When I teach Social Media classes to small businesses, I can always count on someone in the audience to ask a question that goes a little something like this:
"I've got limited time to invest in social media, but there seem to be a million sites out there. How do I know which one is worth my time? If I only have time for one, which one should it be?"
Well I generally try to weasel out of that question by telling them I'd use both LinkedIn AND Twitter
, the truth is if I had to pick just one, LinkedIn would win, hands down. Let me tell you why.
LinkedIn is one of those sites that tends to get brushed aside in the sexy, shiny world of social media
. It's not flashy, we rarely hear buzz about billion dollar valuations and you don't get a billion email reminders to visit because your contacts on LinkedIn are not encouraged to write on your wall, send zombies after you or take lengthy and inane quizzes.
Instead, LinkedIn tends to sit there quietly, waiting for you to realize that it's more than just another place to "add your friends." That it's actually one of the world's best networking tools
. That it's "Six Degrees of Kevin Bacon" translated into the business world. That it's your ticket to building your business.
When I first joined LinkedIn a few years back, I spent an hour or two adding all my friends from my contact list and exploring friend's contact lists to see if I'd missed anyone. I updated my profile, ran a quick search for past co-workers and then moved on my merry way. I'd get a handful of LinkedIn friend requests after conferences, but beyond that, I pretty much ignored it. Par for the course with most of the small business types I've spoken to.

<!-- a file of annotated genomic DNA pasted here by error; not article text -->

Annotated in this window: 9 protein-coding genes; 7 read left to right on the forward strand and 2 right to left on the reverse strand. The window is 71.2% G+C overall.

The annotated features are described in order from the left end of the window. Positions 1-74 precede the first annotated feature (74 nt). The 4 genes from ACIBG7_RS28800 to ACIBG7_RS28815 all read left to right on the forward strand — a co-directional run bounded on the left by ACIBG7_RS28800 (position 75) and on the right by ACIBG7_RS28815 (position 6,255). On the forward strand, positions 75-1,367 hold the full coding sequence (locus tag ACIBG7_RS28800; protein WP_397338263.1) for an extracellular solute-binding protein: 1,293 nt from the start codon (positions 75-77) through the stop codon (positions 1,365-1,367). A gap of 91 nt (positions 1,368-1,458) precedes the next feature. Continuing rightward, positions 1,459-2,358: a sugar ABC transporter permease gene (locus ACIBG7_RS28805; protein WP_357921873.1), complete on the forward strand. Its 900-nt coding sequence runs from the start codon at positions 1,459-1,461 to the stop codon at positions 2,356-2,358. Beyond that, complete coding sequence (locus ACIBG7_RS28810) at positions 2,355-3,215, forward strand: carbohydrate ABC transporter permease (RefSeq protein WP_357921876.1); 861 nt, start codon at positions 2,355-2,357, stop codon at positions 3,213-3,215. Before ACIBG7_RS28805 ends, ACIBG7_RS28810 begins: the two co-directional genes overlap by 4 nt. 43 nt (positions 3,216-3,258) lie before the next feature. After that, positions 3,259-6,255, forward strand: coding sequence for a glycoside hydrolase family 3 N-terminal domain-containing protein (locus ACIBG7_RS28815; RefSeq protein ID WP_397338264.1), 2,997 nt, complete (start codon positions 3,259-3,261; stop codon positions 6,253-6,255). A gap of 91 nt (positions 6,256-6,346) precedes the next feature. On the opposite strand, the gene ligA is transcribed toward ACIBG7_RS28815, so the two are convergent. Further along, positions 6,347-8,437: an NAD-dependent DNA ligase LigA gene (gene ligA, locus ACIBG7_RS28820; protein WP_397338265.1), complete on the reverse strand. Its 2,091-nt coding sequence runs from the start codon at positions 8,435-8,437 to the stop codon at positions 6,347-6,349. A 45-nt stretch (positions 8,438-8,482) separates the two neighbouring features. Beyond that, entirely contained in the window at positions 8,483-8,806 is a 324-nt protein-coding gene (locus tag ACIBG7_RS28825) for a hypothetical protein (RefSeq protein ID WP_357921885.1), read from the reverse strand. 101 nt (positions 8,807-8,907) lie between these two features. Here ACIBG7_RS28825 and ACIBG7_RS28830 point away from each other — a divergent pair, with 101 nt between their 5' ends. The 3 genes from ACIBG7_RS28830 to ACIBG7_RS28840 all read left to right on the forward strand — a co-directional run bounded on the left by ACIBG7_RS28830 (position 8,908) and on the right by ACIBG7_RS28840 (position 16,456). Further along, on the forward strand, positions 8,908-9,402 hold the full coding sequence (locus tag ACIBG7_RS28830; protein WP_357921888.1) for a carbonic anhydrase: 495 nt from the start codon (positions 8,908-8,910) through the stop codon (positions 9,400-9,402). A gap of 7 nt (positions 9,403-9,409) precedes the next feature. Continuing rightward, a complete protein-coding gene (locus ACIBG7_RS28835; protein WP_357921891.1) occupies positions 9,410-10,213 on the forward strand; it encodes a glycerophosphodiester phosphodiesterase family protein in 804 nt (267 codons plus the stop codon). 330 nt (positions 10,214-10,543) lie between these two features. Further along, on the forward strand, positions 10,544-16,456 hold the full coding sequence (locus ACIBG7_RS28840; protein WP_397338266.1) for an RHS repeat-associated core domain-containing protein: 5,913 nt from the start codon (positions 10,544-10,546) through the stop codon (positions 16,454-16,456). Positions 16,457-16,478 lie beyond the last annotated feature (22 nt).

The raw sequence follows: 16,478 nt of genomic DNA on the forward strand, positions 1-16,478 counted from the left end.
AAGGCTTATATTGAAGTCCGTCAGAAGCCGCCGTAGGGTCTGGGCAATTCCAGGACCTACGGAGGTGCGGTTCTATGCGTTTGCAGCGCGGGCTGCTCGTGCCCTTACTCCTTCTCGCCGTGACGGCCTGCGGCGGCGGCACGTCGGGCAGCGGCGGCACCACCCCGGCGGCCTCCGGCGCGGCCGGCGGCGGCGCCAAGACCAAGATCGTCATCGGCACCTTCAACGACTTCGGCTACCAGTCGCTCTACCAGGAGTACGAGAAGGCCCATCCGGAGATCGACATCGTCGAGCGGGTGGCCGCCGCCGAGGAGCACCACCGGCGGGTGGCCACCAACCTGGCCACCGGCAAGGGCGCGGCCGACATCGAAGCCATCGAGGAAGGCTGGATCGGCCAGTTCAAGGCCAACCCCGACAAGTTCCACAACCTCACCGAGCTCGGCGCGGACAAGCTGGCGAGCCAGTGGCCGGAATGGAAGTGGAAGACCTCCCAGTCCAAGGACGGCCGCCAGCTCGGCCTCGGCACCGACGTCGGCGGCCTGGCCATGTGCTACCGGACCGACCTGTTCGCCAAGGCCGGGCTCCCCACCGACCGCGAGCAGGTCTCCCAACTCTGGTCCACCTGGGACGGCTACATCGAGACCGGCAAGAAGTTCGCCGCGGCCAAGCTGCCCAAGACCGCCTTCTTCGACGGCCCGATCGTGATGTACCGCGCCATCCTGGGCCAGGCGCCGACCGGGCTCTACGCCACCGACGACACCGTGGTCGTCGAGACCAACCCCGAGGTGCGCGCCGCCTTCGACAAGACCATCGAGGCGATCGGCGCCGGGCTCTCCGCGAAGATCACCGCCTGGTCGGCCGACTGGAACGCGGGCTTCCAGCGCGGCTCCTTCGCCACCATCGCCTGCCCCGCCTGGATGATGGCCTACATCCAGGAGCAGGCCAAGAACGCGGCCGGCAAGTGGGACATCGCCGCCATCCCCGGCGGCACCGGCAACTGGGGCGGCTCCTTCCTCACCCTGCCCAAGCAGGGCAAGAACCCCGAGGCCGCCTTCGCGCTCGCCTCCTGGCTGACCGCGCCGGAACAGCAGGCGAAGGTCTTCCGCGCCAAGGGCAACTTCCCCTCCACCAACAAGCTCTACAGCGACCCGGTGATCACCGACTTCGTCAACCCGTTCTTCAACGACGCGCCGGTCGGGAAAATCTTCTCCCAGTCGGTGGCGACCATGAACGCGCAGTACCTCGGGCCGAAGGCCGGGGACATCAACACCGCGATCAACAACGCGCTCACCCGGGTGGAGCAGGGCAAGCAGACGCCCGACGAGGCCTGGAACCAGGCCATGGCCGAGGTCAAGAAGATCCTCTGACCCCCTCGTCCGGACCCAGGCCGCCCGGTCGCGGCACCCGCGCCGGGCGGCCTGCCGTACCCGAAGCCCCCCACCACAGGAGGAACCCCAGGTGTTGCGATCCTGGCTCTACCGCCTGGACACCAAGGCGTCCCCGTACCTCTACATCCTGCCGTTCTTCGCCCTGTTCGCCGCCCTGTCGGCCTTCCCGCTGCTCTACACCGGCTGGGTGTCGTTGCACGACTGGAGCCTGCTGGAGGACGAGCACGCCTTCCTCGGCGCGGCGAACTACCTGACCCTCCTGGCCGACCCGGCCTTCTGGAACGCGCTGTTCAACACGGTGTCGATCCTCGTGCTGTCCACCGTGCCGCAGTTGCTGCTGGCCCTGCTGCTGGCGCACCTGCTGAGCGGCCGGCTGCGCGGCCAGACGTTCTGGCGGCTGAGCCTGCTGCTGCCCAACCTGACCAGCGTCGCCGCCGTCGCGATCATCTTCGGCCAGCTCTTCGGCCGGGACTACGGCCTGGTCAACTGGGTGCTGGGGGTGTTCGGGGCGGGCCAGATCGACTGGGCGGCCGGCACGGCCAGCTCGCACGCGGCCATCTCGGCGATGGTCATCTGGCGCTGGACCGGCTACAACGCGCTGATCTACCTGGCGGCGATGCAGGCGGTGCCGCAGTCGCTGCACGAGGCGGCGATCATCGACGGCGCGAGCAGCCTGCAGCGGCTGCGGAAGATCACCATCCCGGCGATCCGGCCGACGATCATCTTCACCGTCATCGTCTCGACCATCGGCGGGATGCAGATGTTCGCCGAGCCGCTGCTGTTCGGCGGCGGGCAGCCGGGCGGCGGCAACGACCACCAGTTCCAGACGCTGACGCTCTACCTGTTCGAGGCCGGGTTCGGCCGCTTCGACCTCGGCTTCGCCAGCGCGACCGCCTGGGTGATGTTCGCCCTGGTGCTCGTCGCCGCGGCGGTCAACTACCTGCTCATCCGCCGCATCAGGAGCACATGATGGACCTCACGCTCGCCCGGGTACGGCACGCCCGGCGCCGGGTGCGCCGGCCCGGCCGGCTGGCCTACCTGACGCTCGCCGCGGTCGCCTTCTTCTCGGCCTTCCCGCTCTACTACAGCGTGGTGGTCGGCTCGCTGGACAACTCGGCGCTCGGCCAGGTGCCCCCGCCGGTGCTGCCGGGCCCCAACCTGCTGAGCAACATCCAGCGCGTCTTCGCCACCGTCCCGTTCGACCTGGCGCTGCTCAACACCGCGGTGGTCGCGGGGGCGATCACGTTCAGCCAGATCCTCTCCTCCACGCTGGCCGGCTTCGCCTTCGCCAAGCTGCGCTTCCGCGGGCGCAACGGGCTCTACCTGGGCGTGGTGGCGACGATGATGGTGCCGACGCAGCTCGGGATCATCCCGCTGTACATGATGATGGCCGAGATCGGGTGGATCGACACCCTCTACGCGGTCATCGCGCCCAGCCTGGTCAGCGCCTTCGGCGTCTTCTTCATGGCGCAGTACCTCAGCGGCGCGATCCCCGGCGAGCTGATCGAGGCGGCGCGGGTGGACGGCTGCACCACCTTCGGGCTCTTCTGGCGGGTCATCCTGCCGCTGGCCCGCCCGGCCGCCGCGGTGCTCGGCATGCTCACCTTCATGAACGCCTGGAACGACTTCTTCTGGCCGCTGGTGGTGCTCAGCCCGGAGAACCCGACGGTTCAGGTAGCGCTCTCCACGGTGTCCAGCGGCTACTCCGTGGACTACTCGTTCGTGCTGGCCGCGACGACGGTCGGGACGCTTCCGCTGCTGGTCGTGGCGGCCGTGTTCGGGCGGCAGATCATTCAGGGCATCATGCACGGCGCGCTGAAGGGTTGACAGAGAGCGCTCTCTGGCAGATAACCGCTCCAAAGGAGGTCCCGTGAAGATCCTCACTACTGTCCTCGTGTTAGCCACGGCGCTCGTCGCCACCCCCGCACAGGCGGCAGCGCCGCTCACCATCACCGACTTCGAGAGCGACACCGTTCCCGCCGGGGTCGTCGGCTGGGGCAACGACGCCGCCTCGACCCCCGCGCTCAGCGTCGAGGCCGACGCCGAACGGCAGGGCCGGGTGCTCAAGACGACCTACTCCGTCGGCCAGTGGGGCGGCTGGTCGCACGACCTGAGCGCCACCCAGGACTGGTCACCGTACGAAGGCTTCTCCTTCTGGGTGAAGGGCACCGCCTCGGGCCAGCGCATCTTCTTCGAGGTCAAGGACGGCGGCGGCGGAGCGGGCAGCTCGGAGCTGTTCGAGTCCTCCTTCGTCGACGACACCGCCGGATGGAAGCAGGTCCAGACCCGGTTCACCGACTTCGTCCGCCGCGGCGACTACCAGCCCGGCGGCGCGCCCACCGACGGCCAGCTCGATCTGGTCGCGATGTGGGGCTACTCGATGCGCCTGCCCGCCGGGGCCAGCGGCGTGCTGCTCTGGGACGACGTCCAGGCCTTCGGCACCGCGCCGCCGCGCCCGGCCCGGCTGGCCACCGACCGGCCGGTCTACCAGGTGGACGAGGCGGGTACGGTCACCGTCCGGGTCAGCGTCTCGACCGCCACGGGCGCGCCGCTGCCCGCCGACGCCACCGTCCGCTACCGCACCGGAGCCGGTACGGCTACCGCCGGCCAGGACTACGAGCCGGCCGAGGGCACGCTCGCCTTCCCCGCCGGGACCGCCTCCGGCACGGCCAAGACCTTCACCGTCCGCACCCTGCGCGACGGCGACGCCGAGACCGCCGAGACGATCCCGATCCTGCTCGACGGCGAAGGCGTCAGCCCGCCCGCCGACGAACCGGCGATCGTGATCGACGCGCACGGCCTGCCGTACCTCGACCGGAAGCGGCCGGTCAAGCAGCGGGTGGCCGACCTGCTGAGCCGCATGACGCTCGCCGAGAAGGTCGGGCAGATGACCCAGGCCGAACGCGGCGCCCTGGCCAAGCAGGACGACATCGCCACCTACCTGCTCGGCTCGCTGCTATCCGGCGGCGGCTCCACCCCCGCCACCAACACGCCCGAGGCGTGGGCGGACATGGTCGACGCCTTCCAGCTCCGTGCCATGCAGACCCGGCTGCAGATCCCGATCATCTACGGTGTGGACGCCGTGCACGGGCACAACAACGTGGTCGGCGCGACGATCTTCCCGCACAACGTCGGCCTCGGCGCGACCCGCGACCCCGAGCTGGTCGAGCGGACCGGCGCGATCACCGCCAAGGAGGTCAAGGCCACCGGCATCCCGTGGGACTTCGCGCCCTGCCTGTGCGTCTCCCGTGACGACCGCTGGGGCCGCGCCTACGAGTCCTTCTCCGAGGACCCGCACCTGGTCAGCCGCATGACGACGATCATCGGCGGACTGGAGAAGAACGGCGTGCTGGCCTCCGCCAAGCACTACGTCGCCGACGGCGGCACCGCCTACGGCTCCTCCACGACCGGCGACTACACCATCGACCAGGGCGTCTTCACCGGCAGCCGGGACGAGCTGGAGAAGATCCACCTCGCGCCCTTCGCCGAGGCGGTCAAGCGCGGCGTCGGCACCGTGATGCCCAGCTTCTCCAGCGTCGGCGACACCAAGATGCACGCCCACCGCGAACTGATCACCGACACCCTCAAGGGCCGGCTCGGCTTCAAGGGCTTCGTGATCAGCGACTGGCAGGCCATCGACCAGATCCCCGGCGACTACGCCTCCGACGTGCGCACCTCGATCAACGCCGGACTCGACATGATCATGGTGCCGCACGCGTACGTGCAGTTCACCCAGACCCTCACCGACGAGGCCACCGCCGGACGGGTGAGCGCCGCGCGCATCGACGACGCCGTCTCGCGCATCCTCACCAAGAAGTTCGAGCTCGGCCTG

But, forgetting to revisit and make use of LinkedIn is a big mistake if you run the type of business that relies on making contacts.
The Tipping Point
My love affair with LinkedIn started when I happened to login to add some contacts from the Search Engine Strategies conference and saw a notice that a contact of mine, Allison Clark, was now working as a PR consultant for a new small business community site. Turns out, the site was a pretty neat find. I emailed Allison to learn more, ended up connecting with their team.
Not bad for a boring little social networking site, right?
That's when it dawned on me that I was completely missing the boat with LinkedIn. LinkedIn's search feature wasn't about finding contacts I knew, it was about finding contacts I NEEDED to know.
The whole "degrees of contact" bubble weren't a fun way to see who knew who, it was invaluable insight into how to make contact with new companies.
(For those new to LinkedIn, the site will track the connections between you and every other member of the site and will tell you how many "degrees" apart you are from any one contact. 1st degree means you know them personally, 2nd degree means you know someone who knows them, 3rd degree means they're a friend of a friend of a friend...and so on.)
Using LinkedIn's Search Feature to Expand Your Business
So how exactly am I using LinkedIn these days? Well, I'm using it to daisy chain my contacts and meet new people
. Search Engine Guide and our network of sites has been growing like crazy and with the introduction of our Small Business Marketing Unleashed conference series, we need to expand our network of advertisers and sponsors accordingly. While I've been around long enough to be pretty well connected in the search realm, I've only just begun to get actively involved on the small business side of things. That means working my network to expand my network is essential.